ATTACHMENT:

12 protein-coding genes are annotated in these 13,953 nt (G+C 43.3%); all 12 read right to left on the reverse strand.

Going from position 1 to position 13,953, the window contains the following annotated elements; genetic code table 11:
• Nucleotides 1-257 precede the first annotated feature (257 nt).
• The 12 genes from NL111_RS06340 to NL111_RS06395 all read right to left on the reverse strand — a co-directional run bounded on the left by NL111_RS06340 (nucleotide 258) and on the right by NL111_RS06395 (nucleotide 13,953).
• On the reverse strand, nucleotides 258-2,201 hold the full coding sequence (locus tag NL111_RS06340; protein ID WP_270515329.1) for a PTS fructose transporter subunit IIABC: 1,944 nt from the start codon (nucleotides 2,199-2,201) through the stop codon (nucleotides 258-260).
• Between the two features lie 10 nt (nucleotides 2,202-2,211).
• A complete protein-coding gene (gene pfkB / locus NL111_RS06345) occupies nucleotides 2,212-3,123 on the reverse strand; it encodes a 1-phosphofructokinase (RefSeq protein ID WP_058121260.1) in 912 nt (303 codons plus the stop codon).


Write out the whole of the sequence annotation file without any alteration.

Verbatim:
12 protein-coding genes are annotated in these 13,953 nt (G+C 43.3%); all 12 read right to left on the reverse strand.

Going from position 1 to position 13,953, the window contains the following annotated elements; genetic code table 11:
• Nucleotides 1-257 precede the first annotated feature (257 nt).
• The 12 genes from NL111_RS06340 to NL111_RS06395 all read right to left on the reverse strand — a co-directional run bounded on the left by NL111_RS06340 (nucleotide 258) and on the right by NL111_RS06395 (nucleotide 13,953).
• On the reverse strand, nucleotides 258-2,201 hold the full coding sequence (locus tag NL111_RS06340; protein ID WP_270515329.1) for a PTS fructose transporter subunit IIABC: 1,944 nt from the start codon (nucleotides 2,199-2,201) through the stop codon (nucleotides 258-260).
• Between the two features lie 10 nt (nucleotides 2,202-2,211).
• A complete protein-coding gene (gene pfkB / locus NL111_RS06345) occupies nucleotides 2,212-3,123 on the reverse strand; it encodes a 1-phosphofructokinase (RefSeq protein ID WP_058121260.1) in 912 nt (303 codons plus the stop codon).